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Teams find clues to puzzling COVID-19 cases in kids

New findings may clarify the surprisingly small percentage of COVID-19 cases in children.

In a paper in the Proceedings of the National Academy of Sciences, Naftali Kaminski, professor of internal medicine and chief of pulmonary, critical care, and sleep medicine at Yale University, and colleagues share findings related to children’s surprising immunity to the virus. They detail how factors including allergies, asthma, the common cold, and existing vaccines may be having a protective effect.

Meanwhile, Carrie Lucas, assistant professor of immunobiology, is looking at blood samples from the small percentage of children who develop the rare condition known as Multi-Inflammatory Syndrome in Children, or MIS-C, in response to COVID-19. Her lab is analyzing blood samples for molecular and genetic clues to figure out why a certain subset of kids are most at risk.

Research newly published findings in Science Translational Medicine, led by Kevan Herold, professor of immunology and internal medicine at Yale, reveals that children diagnosed with COVID-19 express higher levels of two specific immune system molecules, a factor that might be leading to better health outcomes.

Understanding why children appear to be better protected from severe cases than adults could provide important clues on how the novel coronavirus spreads, who is at greatest risk, and how to treat it.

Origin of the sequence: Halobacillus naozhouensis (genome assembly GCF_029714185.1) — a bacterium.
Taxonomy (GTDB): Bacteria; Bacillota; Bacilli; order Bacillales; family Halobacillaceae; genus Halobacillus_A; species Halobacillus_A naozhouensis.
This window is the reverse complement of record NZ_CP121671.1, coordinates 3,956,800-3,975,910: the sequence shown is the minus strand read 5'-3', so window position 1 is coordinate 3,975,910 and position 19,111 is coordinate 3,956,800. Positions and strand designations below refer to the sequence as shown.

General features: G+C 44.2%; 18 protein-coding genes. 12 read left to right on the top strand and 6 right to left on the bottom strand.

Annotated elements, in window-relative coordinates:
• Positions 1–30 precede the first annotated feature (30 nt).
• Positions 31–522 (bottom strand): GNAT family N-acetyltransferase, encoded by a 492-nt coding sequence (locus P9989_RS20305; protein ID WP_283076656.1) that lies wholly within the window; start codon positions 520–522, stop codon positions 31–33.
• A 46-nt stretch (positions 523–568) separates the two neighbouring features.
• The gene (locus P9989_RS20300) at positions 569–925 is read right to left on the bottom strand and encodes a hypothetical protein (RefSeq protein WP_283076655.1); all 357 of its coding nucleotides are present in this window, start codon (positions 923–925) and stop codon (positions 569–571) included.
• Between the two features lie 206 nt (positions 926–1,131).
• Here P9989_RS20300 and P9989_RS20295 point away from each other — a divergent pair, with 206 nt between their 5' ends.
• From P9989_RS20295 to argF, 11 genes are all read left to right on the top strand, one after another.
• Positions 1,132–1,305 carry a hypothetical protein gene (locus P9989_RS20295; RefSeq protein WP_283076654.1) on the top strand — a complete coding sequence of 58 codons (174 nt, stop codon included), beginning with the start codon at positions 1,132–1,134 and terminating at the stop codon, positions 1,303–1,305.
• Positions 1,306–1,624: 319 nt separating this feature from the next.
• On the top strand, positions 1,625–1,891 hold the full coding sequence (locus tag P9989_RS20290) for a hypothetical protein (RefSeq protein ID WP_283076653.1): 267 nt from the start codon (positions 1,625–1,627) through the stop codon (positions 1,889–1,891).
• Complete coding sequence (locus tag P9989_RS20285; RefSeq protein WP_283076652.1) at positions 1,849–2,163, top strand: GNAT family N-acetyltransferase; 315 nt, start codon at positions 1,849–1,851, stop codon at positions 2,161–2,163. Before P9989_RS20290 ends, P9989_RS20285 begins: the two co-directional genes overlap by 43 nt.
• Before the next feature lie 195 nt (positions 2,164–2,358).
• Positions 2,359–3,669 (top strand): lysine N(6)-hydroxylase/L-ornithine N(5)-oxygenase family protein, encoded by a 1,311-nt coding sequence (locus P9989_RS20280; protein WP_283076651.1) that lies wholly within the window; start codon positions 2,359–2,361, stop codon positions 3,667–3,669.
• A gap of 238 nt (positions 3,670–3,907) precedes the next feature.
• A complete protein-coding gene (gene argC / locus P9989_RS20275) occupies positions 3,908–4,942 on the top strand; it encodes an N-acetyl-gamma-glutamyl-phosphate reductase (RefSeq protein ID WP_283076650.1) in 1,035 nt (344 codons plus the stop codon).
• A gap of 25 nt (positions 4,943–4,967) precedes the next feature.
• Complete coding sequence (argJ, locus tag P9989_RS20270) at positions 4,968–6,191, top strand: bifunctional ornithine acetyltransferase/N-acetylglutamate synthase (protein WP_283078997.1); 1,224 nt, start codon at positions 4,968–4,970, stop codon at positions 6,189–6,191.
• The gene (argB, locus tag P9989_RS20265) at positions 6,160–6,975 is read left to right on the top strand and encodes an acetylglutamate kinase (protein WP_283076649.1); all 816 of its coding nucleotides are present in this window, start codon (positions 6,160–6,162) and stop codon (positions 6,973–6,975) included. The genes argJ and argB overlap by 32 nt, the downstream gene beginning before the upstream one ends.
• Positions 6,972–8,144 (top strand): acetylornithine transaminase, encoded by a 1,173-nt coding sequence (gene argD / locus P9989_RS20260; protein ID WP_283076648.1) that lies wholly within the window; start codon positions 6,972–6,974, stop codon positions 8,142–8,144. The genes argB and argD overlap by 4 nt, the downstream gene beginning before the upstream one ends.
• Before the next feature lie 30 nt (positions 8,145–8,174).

“This is different from other viruses that affect kids more seriously,” Kaminski says. “It’s an interesting conundrum and could provide implications for therapeutics.”

In the PNAS paper, researchers point to the possibility that allergies and asthma in children have a protective effect. When the body responds to an allergy or asthma trigger, the immune system releases Th2 cells, which in turn increases a type of cell called the eosinophil in the blood and tissues. This allergic inflammation has been shown to dramatically reduce the levels of a key receptor to the COVID-19 molecule, known as ACE2. They added that a study of 85 older adults who died of COVID-19 in China showed that they had very low levels of blood eosinophils.

“Initially, there was a concern about the impact of COVID-19 on children with asthma,” says Kaminski. Some 7.5% of US children under 18, or 5.5 million kids, have asthma, according to the Centers for Disease Control and Prevention. “But, in fact, it seems that compared to other chronic lung diseases, people with asthma are infected less, and, when they are infected, asthma is not a risk factor.”

Instead, risk factors known to drive worse COVID-19 outcomes include age, obesity, hypertension, and cardiac diseases.

The greater exposure children have to the common cold may also offer protection. Coronaviruses are a large family of viruses so named for their crown-like shape under a microscope, of which the common cold is one. SARS-CoV-2, which causes COVID-19, is another.